• The pit of defeat. This could be Saul in David’s mind. It was so hard. Saul could never be pleased no matter how hard David tried; or maybe it was Saul’s bitter hatred and jealousy at David’s success that defeated David; or even the bitter agony and defeat of David’s own son Absolom’s betrayal and attempt to destroy his father left David is despair.

What ever pulled David into the pit of defeat—God could rescue him. That is what David confesses in Psalm 40:1 I waited patiently for the Lord; And He inclined to me, And heard my cry. After the Lord dug through those layers of defeat, David could again hear His voice and feel His presence.

• The pit of sin. This could be on David’s mind as he remembered Bathsheba. Remember how David decided to stay home while he as King was supposed to be leading the army. While enjoying his palace in Jerusalem he looked down into the courtyard of a nearby house where the grand daughter of his aged counselor Ahithophel the Gilonite (II Samuel 15:12) lived were her husband the great warrior of King David, Uriah the Hittite. David had noticed her beauty at other occasions but this evening seeing her unclothed drew him to allow his lusts to plunge him into sin. The rest is so sadly known from 2nd Samuel 11.

Maybe you are caught in a similar sin. Maybe one sin has led you to another and you are hopelessly mired in the pit of sin. That is the nature of sin. Sin is a powerful monster that entraps all who play with it. While captivated by sin there is no end to what you may do. If you are in the pit of sin there is help available—God is in the business of rescuing us from sin.

Flee to Him, cry to Him from your pit and let Him pull you out and put your feet on the Rock. But that will only happen when you repent by seeing that sin is horrible like David says, and that it mires us down like David describes. And that is exactly what David confesses in Psalm 40:2 He also brought me up out of a horrible pit, Out of the miry clay, And set my feet upon a rock, And established my

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steps. After the Lord dug through those layers of sin, David could again hear His voice and feel His presence.

• The pit of bad habits. We must mortify our proud flesh, when David didn’t he may have thought of his pride that lured him into the sin of numbering the people (2 Samuel 24). Habits control our lives either for the good or for the bad. Be careful what habits you cultivate in your life—those small things we do over and over again. Make wise choices. William James, in his classic Principles of Psychology, put it this way:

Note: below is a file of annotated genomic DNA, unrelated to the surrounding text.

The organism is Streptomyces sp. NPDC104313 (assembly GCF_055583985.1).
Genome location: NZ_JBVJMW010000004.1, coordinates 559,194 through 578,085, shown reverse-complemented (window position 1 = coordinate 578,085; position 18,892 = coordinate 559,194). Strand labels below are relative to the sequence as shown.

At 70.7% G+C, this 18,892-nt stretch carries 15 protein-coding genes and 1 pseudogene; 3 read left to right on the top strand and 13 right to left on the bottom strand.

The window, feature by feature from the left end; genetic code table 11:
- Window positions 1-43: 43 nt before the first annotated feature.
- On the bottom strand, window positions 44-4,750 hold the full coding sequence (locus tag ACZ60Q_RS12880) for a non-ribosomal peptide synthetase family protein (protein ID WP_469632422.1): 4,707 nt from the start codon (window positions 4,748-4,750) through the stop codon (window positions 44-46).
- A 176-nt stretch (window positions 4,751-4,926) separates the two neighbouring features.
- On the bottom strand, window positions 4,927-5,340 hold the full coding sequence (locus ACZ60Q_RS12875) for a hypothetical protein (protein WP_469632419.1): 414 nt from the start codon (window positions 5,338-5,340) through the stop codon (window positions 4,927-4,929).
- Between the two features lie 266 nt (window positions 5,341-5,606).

Could the young but realize how soon they will become mere walking bundles of habits, they would give more heed to their conduct while in the plastic state. We are spinning our own fates, good or evil, and never to be undone. Every smallest stroke or virtue or vice leaves its ever so little scar.

The drunken Rip Van Winkle, in Jefferson’s play, excuses himself for every fresh dereliction by saying, “I won’t count this time! ” Well! He may not count it, but it is being counted nonetheless. Down among his nerve cells and fibers the molecules are counting it, registering and storing it up to be used against him when the next temptation comes.

Nothing we ever do is, in strict scientific literalness, wiped out. Of course, this has its good side as well as its bad one.1

David knew that the Lord could change him and get him started on a fresh new path. That is what David confesses in Psalm 40:3 He has put a new song in my mouth—Praise to our God; Many will see it and fear, And will trust in the Lord.

After the Lord dug through those layers of habits, David could again hear His voice and feel His presence.

Bad habits can be replaced by new ones that are good. This happens by small Spirit prompted choices each day to obey and do God’s will—those choices can form a new Spirit empowered habits.

• The pit of circumstances. If anyone could wallow in the despair of having all the worst of circumstances, David sure could. When he wasn’t running from Saul, he was fleeing his own country men, or the Philistines and everything in between.

David knew that God was watching over every step of his life, he knew God had orchestrated every circumstances to maximize his ability to glorify the Lord! So he joyfully exclaims in Psalm 40:4 Blessed is that man who makes the Lord his trust, And does not respect the proud, nor such as turn aside to lies.

1 William James, Principles of Psychology (Chicago: Encyclopedia Britannica, Inc. 1952), p. 83.

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After the Lord dug through those layers of circumstances, David could again hear His voice and feel His presence.

But when ever we think of hard circumstances look at Paul’s. Turn to 1st Corinthians 4:9-13; 2nd Corinthians 6:4-10; 2nd Corinthians 11:24-28.

1 Corinthians 4:11-13 To the present hour we both hunger and thirst, and we are poorly clothed, and beaten, and homeless. 12 And we labor, working with our own hands. Being reviled, we bless; being persecuted, we endure; 13 being defamed, we entreat. We have been made as the filth of the world, the offscouring of all things until now.